One was about a Tennessee solider named Roddie Edmond who was being awarded posthumously Israel’s “Righteous Among the Nations,” the highest honor for non-Jews who risked their lives to save Jews during World War II. According to the story, it was the first time a US solider has been given this award. NPR’s Emily Harris interviewed Edmond’s son, Chris Edmonds, for the story.

Edmonds, a master sergeant from Knoxville, was the highest ranking American solider in his Nazi POW camp, and when the guards demanded all Jews in the camp step forward to be identified, Edmonds ordered every US solider to step forward.

“They cannot all be Jews,” the German commander said, according to the Yad Vashem Remembrance Center.

“We are all Jews,” Edmonds replied.

According to the story Chris Edmonds relates, the commander was furious.

“He turned blood-red, pulled his Luger out, pressed it into the forehead of my dad, and said, ‘I’ll give you one more chance. Have the Jewish men step forward or I will shoot you on the spot.’ They said my dad paused, and said, ‘If you shoot, you’ll have to shoot us all.’ ”

The second story was about John Graziano, one of the first elementary-age children diagnosed with HIV in the United States.  During a visit on NPR’s StoryCorps, Tom Graziano, John’s adoptive father, spoke with John’s elementary school principal, Paul Nilsen, about the events of 1986.  When John’s diagnosis came to light, Nilsen was adamant about John staying at his school. “We’re gonna treat him no different than we’d treat any other child in the room,” said Nilsen.  John’s classmates were equally magnanimous. In the story, Nilson recalls, “If anybody asked the kids in the room who had AIDS, each of them would reply: “I have AIDS.”

These two stories were on the air during the first week of December, two weeks before Michael Moore’s open letter to Donald Trump and subsequent social media movement #WeAreAllMuslims, but I had the same reaction as Moore to the divisive, inhuman rhetoric that has seemingly dominated current political conversations.

I am saddened by the hate and bigotry on display in our culture.  I call on all teachers, regardless of subject or grade level, to teach kids to think critically, to recognize bias, to recognize emotional manipulation and fear mongering as a weak argumentative stance, and to research claims made on social media for credibility.

Every lesson, at its core, should be grounded in recognizing our own humanity in others and striving to engender compassion, consideration, and empathy in all students.

We could take a lesson from Roddie Edmonds and the second-grade classroom of John Graziano. Yes, we are all Jews. We all have AIDS, and we are all Muslims. But unfortunately, we are also all Donald Trump and Kanye West. We are Obama and Osama, Jesus and Judas, Atticus Finch and Bob Ewell.

As Atticus says, addressing his young daughter, Scout: “If you can learn a simple trick, Scout, you’ll get along a lot better with all kinds of folks. You never really understand a person until you consider things from his point of view. Until you climb into his skin and walk around in it.”

 

 

 

Thoughts from Our Blogging Unit I: A New Year’s Wish for Balance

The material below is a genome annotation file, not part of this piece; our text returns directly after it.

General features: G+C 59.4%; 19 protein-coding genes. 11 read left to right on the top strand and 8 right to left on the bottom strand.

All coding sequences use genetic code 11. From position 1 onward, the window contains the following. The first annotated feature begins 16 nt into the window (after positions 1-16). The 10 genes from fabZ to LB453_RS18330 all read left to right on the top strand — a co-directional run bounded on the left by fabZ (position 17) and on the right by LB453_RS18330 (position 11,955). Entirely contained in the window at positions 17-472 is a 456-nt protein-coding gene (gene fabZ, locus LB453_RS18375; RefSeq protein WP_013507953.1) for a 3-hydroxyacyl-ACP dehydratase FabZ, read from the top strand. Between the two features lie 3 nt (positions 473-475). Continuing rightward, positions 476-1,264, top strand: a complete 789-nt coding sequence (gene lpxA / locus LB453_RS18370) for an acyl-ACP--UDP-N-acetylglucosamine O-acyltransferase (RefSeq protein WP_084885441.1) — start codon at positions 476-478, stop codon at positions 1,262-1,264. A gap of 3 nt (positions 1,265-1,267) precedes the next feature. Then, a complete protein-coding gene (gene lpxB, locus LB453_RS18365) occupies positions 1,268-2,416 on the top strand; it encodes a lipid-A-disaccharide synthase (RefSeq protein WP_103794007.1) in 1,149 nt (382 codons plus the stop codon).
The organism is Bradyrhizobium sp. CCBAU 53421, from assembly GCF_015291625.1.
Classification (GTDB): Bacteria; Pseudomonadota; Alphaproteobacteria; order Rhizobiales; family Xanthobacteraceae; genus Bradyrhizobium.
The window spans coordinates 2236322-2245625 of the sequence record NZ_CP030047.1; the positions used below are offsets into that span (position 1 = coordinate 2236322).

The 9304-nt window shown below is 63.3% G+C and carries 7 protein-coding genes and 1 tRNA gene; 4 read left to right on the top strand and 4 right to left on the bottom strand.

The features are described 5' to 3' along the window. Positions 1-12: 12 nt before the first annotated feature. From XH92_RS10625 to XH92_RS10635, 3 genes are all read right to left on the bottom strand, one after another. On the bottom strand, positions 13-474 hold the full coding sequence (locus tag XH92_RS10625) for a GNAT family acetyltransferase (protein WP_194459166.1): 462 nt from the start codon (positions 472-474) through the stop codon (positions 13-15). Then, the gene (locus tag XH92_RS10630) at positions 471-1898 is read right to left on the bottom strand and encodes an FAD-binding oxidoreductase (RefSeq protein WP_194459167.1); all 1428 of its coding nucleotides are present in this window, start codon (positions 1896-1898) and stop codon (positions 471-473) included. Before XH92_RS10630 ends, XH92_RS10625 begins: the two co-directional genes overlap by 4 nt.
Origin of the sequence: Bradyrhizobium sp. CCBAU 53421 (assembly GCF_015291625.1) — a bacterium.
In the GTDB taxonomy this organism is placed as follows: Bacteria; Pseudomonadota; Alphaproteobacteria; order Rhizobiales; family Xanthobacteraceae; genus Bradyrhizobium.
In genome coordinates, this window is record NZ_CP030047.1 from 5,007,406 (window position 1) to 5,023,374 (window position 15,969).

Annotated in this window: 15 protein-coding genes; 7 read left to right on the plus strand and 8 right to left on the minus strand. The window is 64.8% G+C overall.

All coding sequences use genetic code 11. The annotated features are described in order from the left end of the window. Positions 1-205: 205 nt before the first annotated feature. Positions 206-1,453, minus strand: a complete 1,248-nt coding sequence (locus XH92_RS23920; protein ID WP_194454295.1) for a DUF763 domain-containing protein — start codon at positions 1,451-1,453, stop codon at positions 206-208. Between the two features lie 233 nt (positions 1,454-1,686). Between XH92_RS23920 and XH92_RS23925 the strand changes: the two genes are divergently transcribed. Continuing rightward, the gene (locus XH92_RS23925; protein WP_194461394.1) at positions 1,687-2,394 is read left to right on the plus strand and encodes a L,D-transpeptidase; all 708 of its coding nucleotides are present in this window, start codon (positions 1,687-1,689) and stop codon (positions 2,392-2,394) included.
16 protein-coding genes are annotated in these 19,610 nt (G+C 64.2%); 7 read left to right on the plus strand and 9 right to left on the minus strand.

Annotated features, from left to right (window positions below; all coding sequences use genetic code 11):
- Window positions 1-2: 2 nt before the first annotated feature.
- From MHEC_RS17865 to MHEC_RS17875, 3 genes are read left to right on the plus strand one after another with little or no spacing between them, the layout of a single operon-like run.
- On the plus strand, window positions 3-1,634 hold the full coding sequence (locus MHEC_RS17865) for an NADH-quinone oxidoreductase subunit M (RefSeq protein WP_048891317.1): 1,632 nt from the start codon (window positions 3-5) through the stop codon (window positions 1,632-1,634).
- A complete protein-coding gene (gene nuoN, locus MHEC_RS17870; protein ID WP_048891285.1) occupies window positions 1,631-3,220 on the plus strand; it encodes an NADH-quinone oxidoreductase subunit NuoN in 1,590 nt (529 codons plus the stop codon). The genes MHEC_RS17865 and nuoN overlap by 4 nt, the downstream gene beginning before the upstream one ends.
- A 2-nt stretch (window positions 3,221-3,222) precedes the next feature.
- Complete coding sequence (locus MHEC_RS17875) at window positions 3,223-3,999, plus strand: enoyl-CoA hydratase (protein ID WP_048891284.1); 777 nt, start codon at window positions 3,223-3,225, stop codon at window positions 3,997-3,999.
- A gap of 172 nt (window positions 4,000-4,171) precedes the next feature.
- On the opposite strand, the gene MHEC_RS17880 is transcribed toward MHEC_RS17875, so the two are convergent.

Recently my freshman/sophomore writing class finished a unit on blogging. Students created their blogging personas, created a Sway page, which is a new storytelling app through Office, and dispatched four posts on any topic they chose.   Many of our conversations leading up to the summative project centered around how each blog post was, in essence, a mini-argument. All blogs, at their most elemental, say:  This is the way the world works or this is the way I see the world working.

To get students thinking critically about current events, I wrote an essential question on the board every morning: Does a political candidate’s religion matter? Are news outlets biased? Should drug addicts be forced into rehab?  Why is Donald Trump so popular? Students would then scribble down their thoughts for five minutes, after which they would each read a short article about the topic from The New York Times’ fantastic resource Room for Debate, a topical collection of short articles from all sides of each   issue.  After reading, students broke out into small groups to unpack their articles for five minutes, then we finally reconvened for a group discussion. The whole process took about 40 minutes of a 90-minute instructional block.

One morning, in particular, we had an interesting conversation about helicopter parents.

Ruby suggested there was a historical aspect to it: Depression era parents grew up with nothing, so they showered their children with wealth and prosperity.  Those children became the Baby Boomers who were self-centered and narcissistic. They gave birth to children who were largely unparented.  Those children are now having kids of their own, and because of their childhood rootlessness, they were hypervigilant about child rearing, hence the helicoptering.

“Is every generation in rebellion with the previous one?”  David asked.

Nathan commented that it was just the pendulum swing of history.

“Maybe if the pendulum continues to swing eventually the swings will become milder and milder until the pendulum stops and we have the perfect parent,”   Michael suggested.

I said, “That sounds like a utopian wish. Is a perfect society possible?”

“No,” Avery said, “we’re all still human.”

Almost every day during this unit, I walked away from my morning class thinking, “I wish politicians could hear these smart, balanced kids.”

What I, and anyone else paying attention to our world this year, have noticed is an extreme polarization of ideology and rhetoric.  It’s been an extremely easy year to teach rhetorical fallacies because almost every day, from the left and the right, there are dozens of examples.

But, at the end of the day, like Avery said, we are all still human, and thereby flawed, perhaps unable to become milder and milder, and ultimately “perfect.”

However, my wish for my students, this year and every year, is that they strive toward that balance and harmony.  I wish my students, instead of clinging to that wildly swinging ideological plumb, would retain their measured, smart, level-headedness.  My New Year’s wish is that they continue to value and develop common sense, hope, balanced thinking, and compassion toward others.

And, in keeping with the blogging unit, I hope they find their voice and speak that into existence.

Happy New Year.